“What then, is the point of “church going?” Ask a theologian and you’ll get one kind of answer. Ask overworked parents of young children and you’ll get another. For me, it’s an opportunity to acknowledge by being in the presence of others that I’m not alone in believing in the Divine, in expressing gratitude for the Spirit’s presence in my life, and in seeking ways to respond more fully to that spirit…Churches can be energizing places for dialogue and discovery.” – Gail Reitenbach.   

Why do we go to church? Do we do so because we believe that will get us to heaven? Have we any idea what that even means? Do we attend to be seen or to see what others might be there? Do we have nothing better to do on a Sunday morning? Why do we go?

I like what Gail Reitenbach has to say about this. The Christian community bears witness to the fact that we are not alone. The community bears witness that together we believe that our lives belong to God. It gives us the opportunity to sing our thanksgiving for God’s work in our lives as individuals and as a community. And yes, she is right; churches can be great places for dialogue and discovery. If we allow ourselves to see that church is more than a building where we meet, many things are possible. Once we grasp the notion that when all pilgrims come together to pray, to sing, to play, to dialogue,  or to work, we are grasping an opportunity to be the church.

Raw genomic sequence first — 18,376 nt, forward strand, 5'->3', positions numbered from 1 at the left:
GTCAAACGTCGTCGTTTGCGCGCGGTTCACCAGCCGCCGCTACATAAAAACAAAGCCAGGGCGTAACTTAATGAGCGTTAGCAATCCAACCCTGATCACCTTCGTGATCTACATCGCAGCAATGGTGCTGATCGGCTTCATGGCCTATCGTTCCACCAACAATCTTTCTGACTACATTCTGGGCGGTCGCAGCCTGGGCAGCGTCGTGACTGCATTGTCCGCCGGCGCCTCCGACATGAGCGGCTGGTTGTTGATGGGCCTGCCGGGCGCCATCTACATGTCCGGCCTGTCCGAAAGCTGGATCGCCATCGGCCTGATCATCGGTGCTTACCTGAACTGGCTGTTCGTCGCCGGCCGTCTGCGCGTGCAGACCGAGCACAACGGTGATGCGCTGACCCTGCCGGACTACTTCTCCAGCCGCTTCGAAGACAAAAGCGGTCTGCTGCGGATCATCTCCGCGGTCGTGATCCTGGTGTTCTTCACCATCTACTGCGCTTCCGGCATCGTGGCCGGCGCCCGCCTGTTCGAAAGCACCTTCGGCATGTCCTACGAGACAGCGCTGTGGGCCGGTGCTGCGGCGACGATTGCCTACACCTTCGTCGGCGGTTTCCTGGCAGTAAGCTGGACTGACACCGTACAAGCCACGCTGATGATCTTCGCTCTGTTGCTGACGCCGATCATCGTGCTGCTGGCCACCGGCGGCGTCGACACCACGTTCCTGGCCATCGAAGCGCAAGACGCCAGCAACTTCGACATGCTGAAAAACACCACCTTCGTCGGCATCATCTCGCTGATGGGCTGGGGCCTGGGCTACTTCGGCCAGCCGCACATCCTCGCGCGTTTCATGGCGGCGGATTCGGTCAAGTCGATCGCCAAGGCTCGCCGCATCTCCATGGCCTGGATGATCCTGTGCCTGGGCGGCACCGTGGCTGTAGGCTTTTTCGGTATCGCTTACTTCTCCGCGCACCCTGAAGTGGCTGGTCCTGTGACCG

It is best summed up in the Holy Meal. When we break bread together at worship we are a reflection of the body of Christ. It is this act that we are reminded that we bring all of ourselves to the table. We bring ‘ourselves, our souls and bodies.’ We bring that that is good and strong in our character and we bring all of our brokenness as well. When we look around the table, we see that every manner of humanity shares in the Holy Meal. At the moment of the fracture sentence when we acknowledge the broken body of Christ, we acknowledge our own brokenness and pray for the courage to journey on, with brothers and sisters who share our woundedness.

This image of the last supper was published in The Catholic Worker in 1951. This image shows Christ at a round table. This is intentional as it removes the need for special or hierarchical seating. It is multi-cultural. The twelve come from ‘every race and nation.’ It sees no age, there are young and old alike in here. Economic status is not a factor. Sadly, there are only men around this table. I suspect if Eichenberg were sketching this today and not in 1951, there would be men and women around the table. The spirit of this work is really rooted in the idea that all manner of human being is welcomed at the table. As we gather on a Sunday or on a Wednesday (or on whatever day is customary for you to gather) we can look around the table and hopefully see that we all bring our own gifts and challenges to the table.

Nourished at that table and driven by the Spirit’s desire for us to do God’s work, we push back from the table and seek to respond to what we are called to do in Christ Jesus our Lord. Pushing back from the table we leave to seek and serve Christ in others. We look to be the church by striving for peace and for unity and by respecting the dignity of all people. And when we go to church we get to see that we do not have to do that work alone.